US stocks opened higher on Friday after the government released better-than-expected retail sales data, showing consumers are still spending even without a new stimulus package from the government.
About 30 minutes into trading, the benchmark Dow Jones Industrial Average was up 0.7% at 28 705.01.
The broad-based S&P 500 climbed 0.5% to hit 3 501.86, while the tech-rich Nasdaq rose to 11 785.10, a gain of 0.6%.
US retail sales climbed 1.9% in September, triple expectations, with purchases of cars and parts, clothing and sporting goods increasing dramatically, according to the Commerce Department report released before markets opened.
The data was a reassuring sign of the economy's resilience after key provisions of the $2.2 trillion CARES Act preventing layoffs and providing support to consumers expired in recent months.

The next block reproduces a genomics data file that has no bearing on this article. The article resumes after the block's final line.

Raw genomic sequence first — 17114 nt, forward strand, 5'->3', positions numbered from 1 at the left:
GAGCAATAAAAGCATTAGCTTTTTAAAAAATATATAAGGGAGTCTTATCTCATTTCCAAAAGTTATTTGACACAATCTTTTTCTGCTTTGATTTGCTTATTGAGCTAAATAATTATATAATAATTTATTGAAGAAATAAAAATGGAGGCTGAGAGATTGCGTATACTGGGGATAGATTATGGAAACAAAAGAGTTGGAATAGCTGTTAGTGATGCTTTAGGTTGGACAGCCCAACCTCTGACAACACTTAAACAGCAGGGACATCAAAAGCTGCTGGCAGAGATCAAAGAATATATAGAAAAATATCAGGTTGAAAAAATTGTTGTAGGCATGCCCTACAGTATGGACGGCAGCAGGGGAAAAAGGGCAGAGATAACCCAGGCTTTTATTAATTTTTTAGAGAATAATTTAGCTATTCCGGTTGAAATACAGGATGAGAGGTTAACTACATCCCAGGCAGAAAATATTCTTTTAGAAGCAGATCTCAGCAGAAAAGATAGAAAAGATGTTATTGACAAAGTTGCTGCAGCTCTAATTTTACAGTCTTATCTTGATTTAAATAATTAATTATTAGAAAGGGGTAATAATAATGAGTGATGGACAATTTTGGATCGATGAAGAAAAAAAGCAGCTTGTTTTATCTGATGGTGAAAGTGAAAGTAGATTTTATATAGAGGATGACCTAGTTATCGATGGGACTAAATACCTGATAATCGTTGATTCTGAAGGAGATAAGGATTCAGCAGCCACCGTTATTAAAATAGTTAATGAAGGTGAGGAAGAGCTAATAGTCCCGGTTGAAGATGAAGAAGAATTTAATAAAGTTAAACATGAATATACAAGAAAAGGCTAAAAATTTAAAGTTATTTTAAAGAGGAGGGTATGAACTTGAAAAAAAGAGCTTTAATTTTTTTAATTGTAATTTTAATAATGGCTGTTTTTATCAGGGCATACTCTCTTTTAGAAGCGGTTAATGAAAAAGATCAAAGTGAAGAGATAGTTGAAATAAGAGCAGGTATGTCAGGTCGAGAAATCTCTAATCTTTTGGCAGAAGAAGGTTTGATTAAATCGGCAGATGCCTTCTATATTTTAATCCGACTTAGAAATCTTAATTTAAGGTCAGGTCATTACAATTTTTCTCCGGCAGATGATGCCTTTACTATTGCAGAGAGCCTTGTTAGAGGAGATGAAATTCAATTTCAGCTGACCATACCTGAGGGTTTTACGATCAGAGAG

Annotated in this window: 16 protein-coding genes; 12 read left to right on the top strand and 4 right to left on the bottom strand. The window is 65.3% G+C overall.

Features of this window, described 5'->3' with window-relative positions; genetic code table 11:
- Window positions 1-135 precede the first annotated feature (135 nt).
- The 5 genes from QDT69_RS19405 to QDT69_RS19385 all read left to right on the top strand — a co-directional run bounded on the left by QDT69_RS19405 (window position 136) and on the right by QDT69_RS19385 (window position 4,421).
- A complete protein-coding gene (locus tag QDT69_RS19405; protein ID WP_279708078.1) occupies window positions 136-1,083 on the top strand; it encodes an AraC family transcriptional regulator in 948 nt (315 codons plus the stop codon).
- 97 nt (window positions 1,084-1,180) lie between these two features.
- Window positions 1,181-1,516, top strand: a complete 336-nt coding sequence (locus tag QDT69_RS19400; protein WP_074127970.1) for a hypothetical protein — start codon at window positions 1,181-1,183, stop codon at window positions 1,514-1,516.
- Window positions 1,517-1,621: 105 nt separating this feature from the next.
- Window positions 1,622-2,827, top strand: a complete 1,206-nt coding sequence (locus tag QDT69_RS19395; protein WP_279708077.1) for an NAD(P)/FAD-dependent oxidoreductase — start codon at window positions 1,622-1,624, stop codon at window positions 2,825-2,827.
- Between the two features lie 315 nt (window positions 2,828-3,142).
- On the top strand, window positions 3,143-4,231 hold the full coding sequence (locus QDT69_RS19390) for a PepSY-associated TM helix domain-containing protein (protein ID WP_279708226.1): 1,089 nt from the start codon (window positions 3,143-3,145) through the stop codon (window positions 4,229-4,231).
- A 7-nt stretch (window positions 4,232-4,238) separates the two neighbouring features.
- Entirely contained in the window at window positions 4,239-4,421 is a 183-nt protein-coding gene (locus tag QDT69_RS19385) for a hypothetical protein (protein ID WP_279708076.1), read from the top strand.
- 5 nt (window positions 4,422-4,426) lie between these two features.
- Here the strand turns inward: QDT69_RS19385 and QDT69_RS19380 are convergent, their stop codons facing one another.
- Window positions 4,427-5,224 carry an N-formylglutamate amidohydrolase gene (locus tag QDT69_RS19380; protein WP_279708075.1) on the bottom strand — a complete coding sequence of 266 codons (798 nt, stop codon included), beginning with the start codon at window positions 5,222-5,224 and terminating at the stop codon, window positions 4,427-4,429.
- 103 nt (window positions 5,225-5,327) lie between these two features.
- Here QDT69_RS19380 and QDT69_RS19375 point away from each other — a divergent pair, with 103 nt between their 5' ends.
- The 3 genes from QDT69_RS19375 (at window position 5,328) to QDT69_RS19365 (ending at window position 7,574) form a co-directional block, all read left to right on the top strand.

Democrats and Republicans have been negotiating on another stimulus package but growing signs that nothing would be approved before the November 3 presidential election has sent indices closing lower in recent days.
"Retail sales for last month far exceeded expectations to add to the economic recovery theme," Charles Schwab analysts said, adding that traders saw "glimmers of optimism" following market close yesterday with news that Treasury Secretary Steven Mnuchin may yield to some Democratic demands on Covid-19 testing to get a stimulus deal passed.
However, separate data from the Federal Reserve showed industrial production in September declining for the first time in five months, losing 0.6% as manufacturing and utilities fell.
Pfizer was up 1.9% after announcing they would seek emergency authorization for their Covid-19 vaccine in late November.
Boeing was up 4.1% after the director of the European Union's aviation safety agency told Bloomberg the grounded 737 MAX aircraft was safe to fly again and could return to the skies by the end of the year.